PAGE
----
However, Ferreira did taste victory in doubles as he and Yevgeny Kafelnikov won in Antwerp. In 1999 he managed to make it through to the final of the International Gold Series event in Tokyo, but Nicolas Kiefer stopped him in two tight sets. He and Byron Black did, however, team up to capture another doubles crown in Los Angeles to help him remember what tournament success was about.
To some people it appeared that Ferreira was over the hill, a spent force. 2000 did, however, start off very well for the South African as he teamed with Amanda Coetzer to win the Hopman Cup, an event featuring the top male and female player from the top tennis playing countries around the world. Showing improved form he made the semi finals in San Jose and Toronto and the quarterfinals in Memphis, Miami, Nottingham, Los Angeles and Indianapolis.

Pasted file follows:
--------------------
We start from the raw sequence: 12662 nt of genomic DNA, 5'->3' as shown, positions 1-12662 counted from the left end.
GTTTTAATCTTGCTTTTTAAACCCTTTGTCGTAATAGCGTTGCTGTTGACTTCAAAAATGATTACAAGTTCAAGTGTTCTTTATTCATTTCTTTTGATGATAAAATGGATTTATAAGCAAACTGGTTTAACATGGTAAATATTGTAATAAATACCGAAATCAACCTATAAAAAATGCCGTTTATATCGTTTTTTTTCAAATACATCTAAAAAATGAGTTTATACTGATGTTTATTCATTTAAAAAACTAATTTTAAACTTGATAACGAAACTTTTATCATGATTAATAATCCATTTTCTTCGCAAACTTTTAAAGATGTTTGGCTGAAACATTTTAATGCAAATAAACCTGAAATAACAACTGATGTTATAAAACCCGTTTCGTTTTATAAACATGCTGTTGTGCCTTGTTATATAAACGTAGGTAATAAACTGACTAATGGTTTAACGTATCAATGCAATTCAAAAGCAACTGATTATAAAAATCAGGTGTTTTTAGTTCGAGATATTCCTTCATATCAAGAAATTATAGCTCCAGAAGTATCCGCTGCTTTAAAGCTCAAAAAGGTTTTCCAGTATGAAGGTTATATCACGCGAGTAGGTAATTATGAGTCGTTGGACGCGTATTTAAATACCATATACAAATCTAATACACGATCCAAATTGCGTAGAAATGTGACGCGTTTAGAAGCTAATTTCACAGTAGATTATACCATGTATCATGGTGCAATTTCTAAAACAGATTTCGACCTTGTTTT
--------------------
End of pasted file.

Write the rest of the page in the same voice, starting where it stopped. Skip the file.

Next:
It was solid stuff, but he certainly stunned the tennis world when, in late October, he won the Masters Series event in Stuttgart, defeating world number seven Thomas Enqvist and world number 14 Mark Philippoussis on his way to the title decider, where he sneaked by future world number one Lleyton Hewitt. In an epic battle Ferreira triumphed 7-6, 3-6, 6-7, 7-6, 6-2 to prove that his career was far from over. He and Kafelnikov also notched up a big win in the Masters Series in Monte Carlo, seeing off Paul Haarhuis and Sandon Stolle 6-3, 2-6, 6-1 to lift the title.